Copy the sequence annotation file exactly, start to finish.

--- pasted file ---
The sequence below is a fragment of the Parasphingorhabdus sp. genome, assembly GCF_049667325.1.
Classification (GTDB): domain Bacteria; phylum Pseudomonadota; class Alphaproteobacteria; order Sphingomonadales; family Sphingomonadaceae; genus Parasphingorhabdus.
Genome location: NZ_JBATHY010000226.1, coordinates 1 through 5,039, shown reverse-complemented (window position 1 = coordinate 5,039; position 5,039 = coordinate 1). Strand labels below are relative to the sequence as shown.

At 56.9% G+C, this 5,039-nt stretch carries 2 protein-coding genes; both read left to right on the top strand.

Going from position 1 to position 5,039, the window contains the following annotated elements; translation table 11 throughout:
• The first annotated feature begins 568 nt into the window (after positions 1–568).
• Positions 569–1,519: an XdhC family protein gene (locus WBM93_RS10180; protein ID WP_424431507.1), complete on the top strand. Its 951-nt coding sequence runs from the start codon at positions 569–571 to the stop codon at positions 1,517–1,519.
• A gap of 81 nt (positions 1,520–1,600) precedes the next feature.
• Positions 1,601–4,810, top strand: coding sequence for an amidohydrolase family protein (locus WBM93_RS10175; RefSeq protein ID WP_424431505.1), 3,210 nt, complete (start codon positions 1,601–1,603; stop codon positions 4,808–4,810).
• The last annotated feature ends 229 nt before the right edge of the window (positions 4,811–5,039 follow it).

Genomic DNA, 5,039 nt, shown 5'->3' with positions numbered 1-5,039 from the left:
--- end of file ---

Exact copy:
The sequence below is a fragment of the Parasphingorhabdus sp. genome, assembly GCF_049667325.1.
Classification (GTDB): domain Bacteria; phylum Pseudomonadota; class Alphaproteobacteria; order Sphingomonadales; family Sphingomonadaceae; genus Parasphingorhabdus.
Genome location: NZ_JBATHY010000226.1, coordinates 1 through 5,039, shown reverse-complemented (window position 1 = coordinate 5,039; position 5,039 = coordinate 1). Strand labels below are relative to the sequence as shown.

At 56.9% G+C, this 5,039-nt stretch carries 2 protein-coding genes; both read left to right on the top strand.

Going from position 1 to position 5,039, the window contains the following annotated elements; translation table 11 throughout:
• The first annotated feature begins 568 nt into the window (after positions 1–568).
• Positions 569–1,519: an XdhC family protein gene (locus WBM93_RS10180; protein ID WP_424431507.1), complete on the top strand. Its 951-nt coding sequence runs from the start codon at positions 569–571 to the stop codon at positions 1,517–1,519.
• A gap of 81 nt (positions 1,520–1,600) precedes the next feature.
• Positions 1,601–4,810, top strand: coding sequence for an amidohydrolase family protein (locus WBM93_RS10175; RefSeq protein ID WP_424431505.1), 3,210 nt, complete (start codon positions 1,601–1,603; stop codon positions 4,808–4,810).
• The last annotated feature ends 229 nt before the right edge of the window (positions 4,811–5,039 follow it).

Genomic DNA, 5,039 nt, shown 5'->3' with positions numbered 1-5,039 from the left: